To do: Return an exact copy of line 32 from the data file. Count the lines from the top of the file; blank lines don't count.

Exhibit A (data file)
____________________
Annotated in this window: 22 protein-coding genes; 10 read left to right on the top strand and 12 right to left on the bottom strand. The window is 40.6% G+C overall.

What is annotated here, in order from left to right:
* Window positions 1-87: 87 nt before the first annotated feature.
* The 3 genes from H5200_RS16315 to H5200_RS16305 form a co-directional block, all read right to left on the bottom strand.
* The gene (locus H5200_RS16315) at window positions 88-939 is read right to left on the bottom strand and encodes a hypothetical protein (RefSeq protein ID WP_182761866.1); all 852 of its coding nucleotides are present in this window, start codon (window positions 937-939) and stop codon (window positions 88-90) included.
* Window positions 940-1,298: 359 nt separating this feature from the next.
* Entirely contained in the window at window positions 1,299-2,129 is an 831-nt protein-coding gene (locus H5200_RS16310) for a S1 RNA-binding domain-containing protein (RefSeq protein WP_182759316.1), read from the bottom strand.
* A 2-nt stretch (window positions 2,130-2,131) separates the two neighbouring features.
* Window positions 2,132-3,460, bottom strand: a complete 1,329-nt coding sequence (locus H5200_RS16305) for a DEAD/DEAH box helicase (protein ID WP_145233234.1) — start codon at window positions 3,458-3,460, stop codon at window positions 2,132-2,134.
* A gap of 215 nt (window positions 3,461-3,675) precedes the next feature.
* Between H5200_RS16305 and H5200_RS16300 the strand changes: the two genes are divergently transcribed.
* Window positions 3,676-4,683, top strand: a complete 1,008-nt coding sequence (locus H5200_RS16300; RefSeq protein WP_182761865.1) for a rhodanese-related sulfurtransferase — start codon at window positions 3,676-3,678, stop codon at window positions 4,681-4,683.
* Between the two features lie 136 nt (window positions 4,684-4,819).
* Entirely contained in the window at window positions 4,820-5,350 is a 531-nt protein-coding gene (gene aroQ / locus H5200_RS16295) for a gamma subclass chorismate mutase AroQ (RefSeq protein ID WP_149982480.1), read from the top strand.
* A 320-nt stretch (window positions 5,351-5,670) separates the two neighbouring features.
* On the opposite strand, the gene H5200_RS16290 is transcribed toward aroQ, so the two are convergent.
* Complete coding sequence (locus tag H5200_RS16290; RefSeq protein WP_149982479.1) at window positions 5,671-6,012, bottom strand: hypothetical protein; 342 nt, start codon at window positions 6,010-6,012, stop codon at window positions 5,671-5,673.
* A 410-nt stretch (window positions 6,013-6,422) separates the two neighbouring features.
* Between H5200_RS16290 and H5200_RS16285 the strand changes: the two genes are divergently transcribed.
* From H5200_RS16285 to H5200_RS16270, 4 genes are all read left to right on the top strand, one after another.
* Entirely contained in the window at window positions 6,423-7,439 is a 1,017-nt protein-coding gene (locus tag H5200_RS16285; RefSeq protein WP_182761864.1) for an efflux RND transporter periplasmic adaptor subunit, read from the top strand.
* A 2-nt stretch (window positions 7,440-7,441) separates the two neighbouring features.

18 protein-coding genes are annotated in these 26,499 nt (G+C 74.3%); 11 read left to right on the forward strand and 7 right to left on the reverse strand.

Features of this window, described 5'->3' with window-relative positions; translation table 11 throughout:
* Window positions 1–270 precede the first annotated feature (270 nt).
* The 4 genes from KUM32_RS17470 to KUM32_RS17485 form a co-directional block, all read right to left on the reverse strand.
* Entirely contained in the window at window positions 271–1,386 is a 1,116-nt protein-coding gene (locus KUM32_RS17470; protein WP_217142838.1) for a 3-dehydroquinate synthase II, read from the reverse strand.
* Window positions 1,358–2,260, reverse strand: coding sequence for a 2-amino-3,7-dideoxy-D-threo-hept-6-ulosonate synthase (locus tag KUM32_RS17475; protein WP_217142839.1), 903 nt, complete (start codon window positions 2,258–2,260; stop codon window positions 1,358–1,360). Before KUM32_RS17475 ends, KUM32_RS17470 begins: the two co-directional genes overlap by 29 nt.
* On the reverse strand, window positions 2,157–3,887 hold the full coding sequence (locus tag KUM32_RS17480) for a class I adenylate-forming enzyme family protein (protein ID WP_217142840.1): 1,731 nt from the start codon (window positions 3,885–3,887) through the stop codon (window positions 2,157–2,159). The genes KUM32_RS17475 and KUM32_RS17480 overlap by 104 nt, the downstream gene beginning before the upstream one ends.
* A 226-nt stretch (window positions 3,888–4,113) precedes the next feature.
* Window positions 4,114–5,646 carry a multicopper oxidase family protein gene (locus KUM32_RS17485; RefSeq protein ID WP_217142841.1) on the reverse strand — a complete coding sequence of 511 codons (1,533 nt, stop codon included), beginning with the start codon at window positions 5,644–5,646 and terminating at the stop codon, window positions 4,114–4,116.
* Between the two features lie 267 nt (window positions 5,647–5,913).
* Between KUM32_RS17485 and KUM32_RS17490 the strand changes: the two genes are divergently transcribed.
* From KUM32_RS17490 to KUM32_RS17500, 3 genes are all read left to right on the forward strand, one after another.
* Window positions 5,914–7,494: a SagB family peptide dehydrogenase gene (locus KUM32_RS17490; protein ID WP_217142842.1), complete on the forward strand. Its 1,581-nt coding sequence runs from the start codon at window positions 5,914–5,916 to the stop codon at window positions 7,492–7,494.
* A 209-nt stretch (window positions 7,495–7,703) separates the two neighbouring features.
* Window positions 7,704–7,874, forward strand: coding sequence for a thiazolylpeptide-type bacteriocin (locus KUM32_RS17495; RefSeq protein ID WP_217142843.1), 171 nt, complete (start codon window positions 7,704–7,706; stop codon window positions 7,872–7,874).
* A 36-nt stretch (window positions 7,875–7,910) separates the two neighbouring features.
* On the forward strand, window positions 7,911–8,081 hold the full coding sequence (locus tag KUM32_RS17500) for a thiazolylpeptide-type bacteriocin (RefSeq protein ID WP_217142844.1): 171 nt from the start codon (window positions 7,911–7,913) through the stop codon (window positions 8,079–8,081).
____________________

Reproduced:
* Between the two features lie 267 nt (window positions 5,647–5,913).